Fast forward to having the test yourself. Still....no biggie I think.....I'm not really ill and I know what to expect.....so, what's the big deal you think. Everything goes as planned, the technician is not someone I know personally but is very kind and efficient, much like I used to think of myself. He explained what would happen and of course I already knew being the intelligent, astute person that I am, after all.....with my background...really....you think you need to explain to me? I think these thoughts to myself, I didn't say them out loud, I was the very nice patient.

He offered me a set of ear plugs......told him I couldn't hear anyway, that's why I was there.....he said take them, you'll hear this. So I did. I got into position and was slowly entered into the machine. Vertigo and hearing loss were my problems, so I figured it best to just keep my eyes shut the whole time lest I get nauseated or anything and I surely didn't want to have to call out for help.

The first noises I heard I though were really strange. I even questioned to myself if everything was okay with this machine. I had always explained to patients that there would be a whirring noise...etc...

There were no whirring noises.....there were noises like my head was in a drum and someone was beating on the drum with a sledgehammer!  Some noises were repetitive like 5-10-15 beats.....then someone responding in another area with 5-10-15 beats....some noises were almost science fiction like......some were like continuous jackhammer noises. Brief, very brief breaks between the loud strange noises.

This went on for 15 minutes or more and I felt surely, it was getting toward the end of the scan, but I was just about to lose it.....tears started running down my face and my head was wedged so that it wouldn't move and I sure didn't want to move because I knew it could mean starting over at some point and I didn't want that......then Matt's face came into view......and I remembered him asking me when he was about 5 years old if I knew how to right a bike. Of course I told him, yes.....I knew how to ride a bike. Guess at that point in his life he had never seen me ride a bike so it was a logical question for him.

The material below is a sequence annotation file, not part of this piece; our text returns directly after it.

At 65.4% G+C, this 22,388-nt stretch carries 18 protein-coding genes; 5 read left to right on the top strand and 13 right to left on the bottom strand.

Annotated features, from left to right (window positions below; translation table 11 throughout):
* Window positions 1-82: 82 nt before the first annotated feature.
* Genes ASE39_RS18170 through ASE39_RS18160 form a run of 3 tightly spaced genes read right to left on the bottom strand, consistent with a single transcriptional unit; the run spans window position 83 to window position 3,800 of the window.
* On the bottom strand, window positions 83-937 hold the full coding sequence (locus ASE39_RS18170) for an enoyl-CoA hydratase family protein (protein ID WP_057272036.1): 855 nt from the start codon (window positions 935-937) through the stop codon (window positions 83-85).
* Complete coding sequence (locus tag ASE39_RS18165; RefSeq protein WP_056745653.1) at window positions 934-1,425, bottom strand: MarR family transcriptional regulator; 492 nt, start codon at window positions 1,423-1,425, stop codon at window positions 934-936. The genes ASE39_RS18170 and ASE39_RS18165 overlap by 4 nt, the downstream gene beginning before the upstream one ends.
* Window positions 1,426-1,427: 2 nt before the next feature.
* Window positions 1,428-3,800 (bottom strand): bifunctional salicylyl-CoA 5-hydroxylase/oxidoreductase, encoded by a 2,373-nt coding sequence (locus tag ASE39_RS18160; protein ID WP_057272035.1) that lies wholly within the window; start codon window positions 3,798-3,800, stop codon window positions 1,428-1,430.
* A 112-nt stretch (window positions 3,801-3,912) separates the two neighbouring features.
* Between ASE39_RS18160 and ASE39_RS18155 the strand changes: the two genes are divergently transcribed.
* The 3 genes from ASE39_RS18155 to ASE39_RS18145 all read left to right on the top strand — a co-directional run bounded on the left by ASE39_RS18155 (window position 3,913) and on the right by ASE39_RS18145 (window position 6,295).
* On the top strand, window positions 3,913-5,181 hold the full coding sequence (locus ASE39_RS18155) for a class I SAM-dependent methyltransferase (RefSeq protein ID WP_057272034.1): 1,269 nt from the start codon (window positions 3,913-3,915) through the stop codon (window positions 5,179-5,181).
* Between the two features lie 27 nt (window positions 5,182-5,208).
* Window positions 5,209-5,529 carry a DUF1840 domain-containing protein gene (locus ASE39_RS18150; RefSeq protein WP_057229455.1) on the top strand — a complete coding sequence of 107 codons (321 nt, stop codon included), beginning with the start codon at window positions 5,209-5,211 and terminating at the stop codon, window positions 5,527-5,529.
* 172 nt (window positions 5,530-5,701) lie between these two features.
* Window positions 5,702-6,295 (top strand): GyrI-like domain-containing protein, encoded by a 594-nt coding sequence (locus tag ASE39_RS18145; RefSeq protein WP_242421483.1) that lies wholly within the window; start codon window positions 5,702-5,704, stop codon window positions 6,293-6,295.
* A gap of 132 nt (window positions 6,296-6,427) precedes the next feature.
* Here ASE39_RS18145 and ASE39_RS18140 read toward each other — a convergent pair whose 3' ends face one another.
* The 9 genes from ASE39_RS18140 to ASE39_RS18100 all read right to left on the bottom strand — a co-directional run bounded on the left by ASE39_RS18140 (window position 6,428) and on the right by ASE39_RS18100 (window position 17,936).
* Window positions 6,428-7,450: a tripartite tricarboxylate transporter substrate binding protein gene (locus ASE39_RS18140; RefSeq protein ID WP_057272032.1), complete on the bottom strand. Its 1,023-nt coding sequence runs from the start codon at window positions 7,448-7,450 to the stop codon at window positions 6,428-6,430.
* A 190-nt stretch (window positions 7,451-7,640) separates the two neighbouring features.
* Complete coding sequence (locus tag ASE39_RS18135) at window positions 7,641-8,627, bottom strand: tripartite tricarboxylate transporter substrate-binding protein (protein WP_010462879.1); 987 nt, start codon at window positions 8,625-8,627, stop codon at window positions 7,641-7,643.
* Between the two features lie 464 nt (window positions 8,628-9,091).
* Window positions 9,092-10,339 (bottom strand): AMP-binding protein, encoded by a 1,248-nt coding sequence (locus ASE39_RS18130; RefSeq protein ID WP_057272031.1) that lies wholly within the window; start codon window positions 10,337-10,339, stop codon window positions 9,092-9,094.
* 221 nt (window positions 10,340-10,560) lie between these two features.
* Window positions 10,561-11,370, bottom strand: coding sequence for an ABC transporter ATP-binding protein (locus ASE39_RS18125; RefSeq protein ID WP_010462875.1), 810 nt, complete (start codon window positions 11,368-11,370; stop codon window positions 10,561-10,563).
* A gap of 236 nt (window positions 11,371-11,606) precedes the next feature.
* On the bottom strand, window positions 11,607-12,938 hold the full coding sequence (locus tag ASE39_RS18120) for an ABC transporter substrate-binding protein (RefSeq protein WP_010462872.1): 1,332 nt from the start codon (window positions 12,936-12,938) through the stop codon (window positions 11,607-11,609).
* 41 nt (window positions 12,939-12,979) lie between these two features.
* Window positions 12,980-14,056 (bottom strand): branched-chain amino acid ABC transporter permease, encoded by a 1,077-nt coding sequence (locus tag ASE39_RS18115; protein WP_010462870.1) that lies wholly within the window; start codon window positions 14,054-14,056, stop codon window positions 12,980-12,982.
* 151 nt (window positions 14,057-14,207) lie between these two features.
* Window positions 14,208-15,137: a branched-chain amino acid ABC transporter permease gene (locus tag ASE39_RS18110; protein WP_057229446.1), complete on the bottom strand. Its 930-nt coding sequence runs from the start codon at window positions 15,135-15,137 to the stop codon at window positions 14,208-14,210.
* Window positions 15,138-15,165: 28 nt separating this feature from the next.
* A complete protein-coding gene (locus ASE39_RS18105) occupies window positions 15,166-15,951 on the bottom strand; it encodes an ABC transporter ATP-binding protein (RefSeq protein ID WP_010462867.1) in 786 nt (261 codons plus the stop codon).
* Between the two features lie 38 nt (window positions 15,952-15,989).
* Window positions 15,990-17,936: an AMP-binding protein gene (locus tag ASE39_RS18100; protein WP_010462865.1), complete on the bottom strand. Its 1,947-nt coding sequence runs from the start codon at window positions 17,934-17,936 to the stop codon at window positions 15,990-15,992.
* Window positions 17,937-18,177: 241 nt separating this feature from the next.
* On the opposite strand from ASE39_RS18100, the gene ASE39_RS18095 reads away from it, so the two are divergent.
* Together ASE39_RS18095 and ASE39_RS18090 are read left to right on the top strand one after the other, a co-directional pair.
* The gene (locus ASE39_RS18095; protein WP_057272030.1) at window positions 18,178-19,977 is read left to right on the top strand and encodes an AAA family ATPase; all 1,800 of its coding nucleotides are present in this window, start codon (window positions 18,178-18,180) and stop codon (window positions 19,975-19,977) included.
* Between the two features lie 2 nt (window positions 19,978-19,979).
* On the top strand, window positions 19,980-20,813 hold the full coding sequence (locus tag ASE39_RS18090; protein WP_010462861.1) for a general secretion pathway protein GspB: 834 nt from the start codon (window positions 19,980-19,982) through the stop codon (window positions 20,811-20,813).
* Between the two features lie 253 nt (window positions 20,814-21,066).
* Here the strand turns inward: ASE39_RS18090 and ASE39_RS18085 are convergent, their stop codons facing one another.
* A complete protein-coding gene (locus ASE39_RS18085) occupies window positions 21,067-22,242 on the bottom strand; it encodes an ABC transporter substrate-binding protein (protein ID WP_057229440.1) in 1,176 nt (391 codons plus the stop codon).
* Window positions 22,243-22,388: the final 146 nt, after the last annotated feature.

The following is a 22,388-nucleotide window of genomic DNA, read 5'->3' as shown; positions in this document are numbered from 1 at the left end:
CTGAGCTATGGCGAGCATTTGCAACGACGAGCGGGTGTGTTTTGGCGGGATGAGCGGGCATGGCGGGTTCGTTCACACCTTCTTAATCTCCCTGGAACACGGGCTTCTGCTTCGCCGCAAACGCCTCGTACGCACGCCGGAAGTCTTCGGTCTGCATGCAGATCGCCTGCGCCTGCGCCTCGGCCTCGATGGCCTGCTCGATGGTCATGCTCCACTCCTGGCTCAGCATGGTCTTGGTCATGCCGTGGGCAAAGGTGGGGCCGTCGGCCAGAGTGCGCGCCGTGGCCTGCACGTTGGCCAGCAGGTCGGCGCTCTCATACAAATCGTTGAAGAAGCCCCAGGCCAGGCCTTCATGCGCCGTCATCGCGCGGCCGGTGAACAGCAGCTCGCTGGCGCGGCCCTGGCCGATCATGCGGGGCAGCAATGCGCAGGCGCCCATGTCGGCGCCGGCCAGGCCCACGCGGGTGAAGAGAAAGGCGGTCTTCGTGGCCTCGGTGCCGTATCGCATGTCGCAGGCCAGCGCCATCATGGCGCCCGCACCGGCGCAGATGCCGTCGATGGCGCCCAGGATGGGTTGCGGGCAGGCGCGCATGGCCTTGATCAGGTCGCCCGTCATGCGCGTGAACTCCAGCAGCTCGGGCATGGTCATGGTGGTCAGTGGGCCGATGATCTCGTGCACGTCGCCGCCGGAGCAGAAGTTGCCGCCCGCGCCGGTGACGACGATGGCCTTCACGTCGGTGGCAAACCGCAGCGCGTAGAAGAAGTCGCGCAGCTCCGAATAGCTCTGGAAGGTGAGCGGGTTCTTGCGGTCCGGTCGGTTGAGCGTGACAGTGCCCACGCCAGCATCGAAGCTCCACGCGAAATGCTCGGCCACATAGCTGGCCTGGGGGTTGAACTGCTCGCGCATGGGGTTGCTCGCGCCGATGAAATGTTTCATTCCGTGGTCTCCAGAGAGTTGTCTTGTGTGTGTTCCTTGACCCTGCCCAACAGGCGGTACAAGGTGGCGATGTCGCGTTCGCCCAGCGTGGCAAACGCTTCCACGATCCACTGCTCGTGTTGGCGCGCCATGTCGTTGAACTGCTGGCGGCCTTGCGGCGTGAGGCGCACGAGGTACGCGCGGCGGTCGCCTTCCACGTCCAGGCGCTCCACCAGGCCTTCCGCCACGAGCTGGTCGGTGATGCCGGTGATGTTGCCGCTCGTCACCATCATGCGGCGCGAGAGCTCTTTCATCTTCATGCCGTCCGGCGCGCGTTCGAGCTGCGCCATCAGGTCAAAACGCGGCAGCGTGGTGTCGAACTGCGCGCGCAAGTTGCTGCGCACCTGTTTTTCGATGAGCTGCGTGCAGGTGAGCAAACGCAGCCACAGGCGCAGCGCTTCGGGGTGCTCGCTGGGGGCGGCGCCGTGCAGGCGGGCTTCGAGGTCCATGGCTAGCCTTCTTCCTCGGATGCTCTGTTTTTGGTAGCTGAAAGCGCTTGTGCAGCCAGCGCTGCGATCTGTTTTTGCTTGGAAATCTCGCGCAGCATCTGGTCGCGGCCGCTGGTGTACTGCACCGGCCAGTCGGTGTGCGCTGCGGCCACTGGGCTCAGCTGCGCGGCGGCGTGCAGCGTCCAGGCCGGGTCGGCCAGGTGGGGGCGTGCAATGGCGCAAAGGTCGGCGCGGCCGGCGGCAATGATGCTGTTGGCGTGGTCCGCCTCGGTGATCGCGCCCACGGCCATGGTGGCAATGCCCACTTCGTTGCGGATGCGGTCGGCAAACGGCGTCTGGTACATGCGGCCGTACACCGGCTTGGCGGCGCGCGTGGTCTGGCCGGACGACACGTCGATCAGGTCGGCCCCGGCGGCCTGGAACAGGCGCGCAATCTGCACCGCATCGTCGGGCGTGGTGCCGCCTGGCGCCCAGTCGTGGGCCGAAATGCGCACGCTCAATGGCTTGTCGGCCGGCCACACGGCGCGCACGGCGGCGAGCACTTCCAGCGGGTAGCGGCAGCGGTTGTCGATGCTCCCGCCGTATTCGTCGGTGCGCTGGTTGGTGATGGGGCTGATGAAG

Well anyway, he said.....I can tell you how. Now this is coming from a kid who is still riding a bike that's training wheels haven't been removed. But he was so serious, he said..."NeNe......just stay focused, and keep on pedaling....."  So I stayed focused and made it through those last few minutes of the scan. I couldn't stop the tears from streaming, but I did not move my head because I was focused on this child's sweet face and his wise advice of just stay focused, and keep on pedaling. They brought be out for a breather and to inject the contrast and back into the machine again for a few more minutes of scanning. And I survived.

I know the chances of any of my previous patients reading this post is most likely zero.....but I would just like to say to all of my patients that I so calmly, coolly, and collectively reassured that having an MRI would be okay, and that it wouldn't be too bad..........that I didn't know my you know what from a hole in the ground......and I apologize!

Matt, Maggie & AJ  with my 93 year old Dad

Picking Blackberries

Picking blackberries.....not I'm not talking about electronic devices here))) I still help out my daughter and son in law with their website businesses, Trendy Tree and Trendy Ornaments and this adorable new Blackberry Christmas ornament just came in the other day and immediately it brought back thoughts of blackberry picking with my grandmother, who we called Mama.

28113 Old World Christmas Blackberry Ornament

Blackberry picking was also done on a hot sunny day and since we would be walking in brambles and bushes, we always had to wear jeans and long sleeved shirts......hot as well.....you know it was hot.

Picking blackberries with Mama always mean she picked in her white water bucket and the rest of us picked and put our berries into a coffee can or syrup bucket, something like that. Only her berries when in the white water bucket. She would always take a hoe.....because there was always a high chance that you might step on a snake. Never did ....but the chance was always there. There was also a high chance that you would get stung by a wasp.....yes, that happened many times.